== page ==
Our goal is to give you the tools and confidence you need to improve your finances. Although we receive compensation from our partner lenders, whom we will always identify, all opinions are our own. Credible Operations, Inc. NMLS # 1681276, is referred to here as "Credible."
Bridge loans can help you finance the down payment for a new home when you haven’t sold your current home yet and don’t have enough cash.
With a bridge loan, you won’t have to make a purchase offer contingent on selling your home. You’ll also avoid having to sell, move, buy, then move again. However, these conveniences come at a cost.
Here’s what you need to know about bridge loans:
- What is a bridge loan?
- How to use a bridge loan
- Qualifying for a bridge loan
- Pros and cons of bridge loans
- Should you get a bridge loan?
- Alternatives to bridge loans
What is a bridge loan?
A bridge loan, sometimes called a swing loan or interim financing, helps you secure short-term financing to purchase a new home while you wait for your current home to sell.
Bridge loans give you more flexibility when shopping for a new home. If you qualify for the loan, you won’t have to sell your current home before you can buy your next home.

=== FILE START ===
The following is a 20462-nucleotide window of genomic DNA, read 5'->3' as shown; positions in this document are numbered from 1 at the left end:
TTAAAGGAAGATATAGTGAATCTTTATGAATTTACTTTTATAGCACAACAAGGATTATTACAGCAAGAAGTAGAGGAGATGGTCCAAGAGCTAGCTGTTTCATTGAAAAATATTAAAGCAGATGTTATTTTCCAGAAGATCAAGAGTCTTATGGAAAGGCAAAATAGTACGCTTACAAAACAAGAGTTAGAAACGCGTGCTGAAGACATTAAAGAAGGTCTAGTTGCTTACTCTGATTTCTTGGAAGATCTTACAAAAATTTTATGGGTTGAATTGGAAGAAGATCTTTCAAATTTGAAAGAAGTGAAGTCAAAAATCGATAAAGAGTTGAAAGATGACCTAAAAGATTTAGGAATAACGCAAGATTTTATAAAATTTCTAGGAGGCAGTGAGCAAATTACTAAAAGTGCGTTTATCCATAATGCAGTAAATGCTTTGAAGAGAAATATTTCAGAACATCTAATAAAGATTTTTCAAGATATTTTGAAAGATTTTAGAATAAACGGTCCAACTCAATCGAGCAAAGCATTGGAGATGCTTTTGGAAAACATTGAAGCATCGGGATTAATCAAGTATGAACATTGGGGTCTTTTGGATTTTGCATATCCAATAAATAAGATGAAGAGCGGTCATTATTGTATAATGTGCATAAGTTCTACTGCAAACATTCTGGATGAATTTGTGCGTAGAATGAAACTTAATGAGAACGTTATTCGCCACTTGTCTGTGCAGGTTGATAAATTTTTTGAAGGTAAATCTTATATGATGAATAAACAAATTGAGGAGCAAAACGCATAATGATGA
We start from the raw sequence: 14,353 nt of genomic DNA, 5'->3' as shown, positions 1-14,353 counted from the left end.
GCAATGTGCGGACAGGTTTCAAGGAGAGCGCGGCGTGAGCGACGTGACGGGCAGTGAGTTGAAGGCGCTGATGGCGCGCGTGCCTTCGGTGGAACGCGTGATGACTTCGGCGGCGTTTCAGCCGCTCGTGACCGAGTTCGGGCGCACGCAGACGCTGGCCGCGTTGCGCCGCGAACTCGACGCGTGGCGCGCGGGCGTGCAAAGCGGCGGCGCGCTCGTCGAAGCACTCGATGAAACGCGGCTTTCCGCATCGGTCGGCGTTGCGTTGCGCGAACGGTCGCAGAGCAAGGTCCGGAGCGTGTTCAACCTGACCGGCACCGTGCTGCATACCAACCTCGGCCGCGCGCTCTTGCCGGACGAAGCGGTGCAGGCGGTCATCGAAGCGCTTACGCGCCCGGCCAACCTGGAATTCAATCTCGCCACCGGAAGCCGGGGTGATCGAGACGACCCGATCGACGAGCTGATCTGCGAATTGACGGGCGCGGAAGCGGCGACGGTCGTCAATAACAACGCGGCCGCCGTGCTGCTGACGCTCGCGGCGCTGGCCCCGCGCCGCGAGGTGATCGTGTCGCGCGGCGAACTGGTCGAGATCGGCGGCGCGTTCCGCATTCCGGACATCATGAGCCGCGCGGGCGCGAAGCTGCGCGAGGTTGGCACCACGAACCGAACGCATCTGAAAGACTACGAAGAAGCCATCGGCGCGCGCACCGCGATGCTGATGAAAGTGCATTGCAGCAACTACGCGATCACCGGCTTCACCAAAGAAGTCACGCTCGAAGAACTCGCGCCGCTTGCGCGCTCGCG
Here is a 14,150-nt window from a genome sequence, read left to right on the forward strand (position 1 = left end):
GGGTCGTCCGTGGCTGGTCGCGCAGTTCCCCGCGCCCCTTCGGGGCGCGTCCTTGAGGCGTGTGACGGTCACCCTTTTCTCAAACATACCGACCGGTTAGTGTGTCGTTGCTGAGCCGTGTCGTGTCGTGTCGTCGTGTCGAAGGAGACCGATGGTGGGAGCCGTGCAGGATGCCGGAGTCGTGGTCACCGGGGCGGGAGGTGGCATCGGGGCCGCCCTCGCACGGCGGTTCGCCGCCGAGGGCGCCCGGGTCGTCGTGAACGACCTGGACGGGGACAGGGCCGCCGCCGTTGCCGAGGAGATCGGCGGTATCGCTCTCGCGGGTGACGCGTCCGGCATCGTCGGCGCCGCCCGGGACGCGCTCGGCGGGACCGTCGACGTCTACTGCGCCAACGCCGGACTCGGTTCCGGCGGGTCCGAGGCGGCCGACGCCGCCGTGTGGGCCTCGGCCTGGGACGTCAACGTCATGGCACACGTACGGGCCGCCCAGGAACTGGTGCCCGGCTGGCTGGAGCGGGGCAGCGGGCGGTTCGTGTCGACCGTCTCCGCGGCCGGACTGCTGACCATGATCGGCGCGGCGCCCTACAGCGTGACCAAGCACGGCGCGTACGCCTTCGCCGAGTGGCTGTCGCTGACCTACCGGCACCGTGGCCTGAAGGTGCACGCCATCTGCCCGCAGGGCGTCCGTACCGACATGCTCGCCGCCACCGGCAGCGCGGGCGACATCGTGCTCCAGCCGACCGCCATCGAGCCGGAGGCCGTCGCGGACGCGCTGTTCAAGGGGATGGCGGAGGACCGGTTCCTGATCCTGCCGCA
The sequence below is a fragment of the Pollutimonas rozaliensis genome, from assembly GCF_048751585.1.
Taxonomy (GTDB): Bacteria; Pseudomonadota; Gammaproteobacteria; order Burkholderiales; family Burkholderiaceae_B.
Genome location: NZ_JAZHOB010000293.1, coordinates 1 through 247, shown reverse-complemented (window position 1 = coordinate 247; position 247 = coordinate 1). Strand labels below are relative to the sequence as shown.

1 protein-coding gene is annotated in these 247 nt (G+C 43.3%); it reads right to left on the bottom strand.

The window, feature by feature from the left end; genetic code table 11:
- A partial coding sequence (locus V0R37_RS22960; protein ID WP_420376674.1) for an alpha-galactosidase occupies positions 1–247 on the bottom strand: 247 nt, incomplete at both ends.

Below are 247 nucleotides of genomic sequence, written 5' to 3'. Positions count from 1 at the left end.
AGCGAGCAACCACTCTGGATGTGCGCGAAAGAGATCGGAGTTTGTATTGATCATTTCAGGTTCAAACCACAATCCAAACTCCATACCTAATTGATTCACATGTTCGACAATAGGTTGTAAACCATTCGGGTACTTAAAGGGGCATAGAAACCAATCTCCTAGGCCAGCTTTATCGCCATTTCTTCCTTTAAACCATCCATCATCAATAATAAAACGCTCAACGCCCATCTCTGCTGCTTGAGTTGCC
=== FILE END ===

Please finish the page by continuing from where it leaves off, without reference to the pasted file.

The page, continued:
After securing a bridge loan, you’ll make interest-only payments for a short period of time — usually six to 12 months, though it’ll depend on your lender — then repay all the principal when you sell your home or at the end of your loan term.
How to use a bridge loan
There are two common ways to structure a bridge loan:
To pay off your current mortgage
Let’s say your current home is worth $400,000 and your mortgage balance is $80,000. Like a home equity loan, you’ll need to retain 20% equity in the home when you get a bridge loan.
In this example, you could borrow up to $320,000, which you can use to pay off your $80,000 mortgage. That’ll leave you with $240,000 to put toward the down payment of your next home, minus a few thousand for the closing costs of your bridge loan.
As a second mortgage
Again, let’s say your current home is worth $400,000, your mortgage balance is $80,000, and you secure a bridge loan for 80% of your home’s value ($320,000).
You continue to pay your $80,000 mortgage, but now you have $320,000 to put toward your next home, minus closing costs.
If you’re downsizing, the bridge loan might be enough to cover the cost of your new home outright.
Qualifying for a bridge loan
Compared to qualifying for a first mortgage on a primary residence, it can be tricky to qualify for a bridge loan.